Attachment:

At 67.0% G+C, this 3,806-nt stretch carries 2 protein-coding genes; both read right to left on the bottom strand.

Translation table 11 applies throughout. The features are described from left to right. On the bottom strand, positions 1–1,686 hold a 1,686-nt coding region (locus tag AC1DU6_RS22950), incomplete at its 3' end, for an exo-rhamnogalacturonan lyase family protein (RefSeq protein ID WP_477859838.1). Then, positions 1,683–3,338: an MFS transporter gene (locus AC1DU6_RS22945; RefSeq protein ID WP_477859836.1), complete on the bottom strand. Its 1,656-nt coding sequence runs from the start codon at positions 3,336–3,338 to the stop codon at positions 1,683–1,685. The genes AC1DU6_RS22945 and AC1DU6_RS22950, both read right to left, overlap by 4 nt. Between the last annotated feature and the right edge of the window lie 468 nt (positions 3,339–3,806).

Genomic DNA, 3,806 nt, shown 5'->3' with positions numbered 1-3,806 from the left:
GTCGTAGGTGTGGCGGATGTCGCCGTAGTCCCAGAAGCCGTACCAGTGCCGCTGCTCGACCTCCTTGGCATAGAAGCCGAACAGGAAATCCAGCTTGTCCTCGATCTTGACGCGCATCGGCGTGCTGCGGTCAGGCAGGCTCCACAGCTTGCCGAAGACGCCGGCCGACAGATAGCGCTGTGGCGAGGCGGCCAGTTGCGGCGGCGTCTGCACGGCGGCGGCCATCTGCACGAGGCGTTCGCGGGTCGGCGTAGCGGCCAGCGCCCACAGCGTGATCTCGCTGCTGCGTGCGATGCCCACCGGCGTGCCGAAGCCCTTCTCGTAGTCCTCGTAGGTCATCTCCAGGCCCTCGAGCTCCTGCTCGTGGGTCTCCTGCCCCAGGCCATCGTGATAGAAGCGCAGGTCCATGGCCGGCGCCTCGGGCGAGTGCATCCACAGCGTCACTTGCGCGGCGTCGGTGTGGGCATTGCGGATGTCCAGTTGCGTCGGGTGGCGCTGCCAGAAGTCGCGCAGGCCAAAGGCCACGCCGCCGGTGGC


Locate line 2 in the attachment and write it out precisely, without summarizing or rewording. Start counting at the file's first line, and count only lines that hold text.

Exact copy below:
Translation table 11 applies throughout. The features are described from left to right. On the bottom strand, positions 1–1,686 hold a 1,686-nt coding region (locus tag AC1DU6_RS22950), incomplete at its 3' end, for an exo-rhamnogalacturonan lyase family protein (RefSeq protein ID WP_477859838.1). Then, positions 1,683–3,338: an MFS transporter gene (locus AC1DU6_RS22945; RefSeq protein ID WP_477859836.1), complete on the bottom strand. Its 1,656-nt coding sequence runs from the start codon at positions 3,336–3,338 to the stop codon at positions 1,683–1,685. The genes AC1DU6_RS22945 and AC1DU6_RS22950, both read right to left, overlap by 4 nt. Between the last annotated feature and the right edge of the window lie 468 nt (positions 3,339–3,806).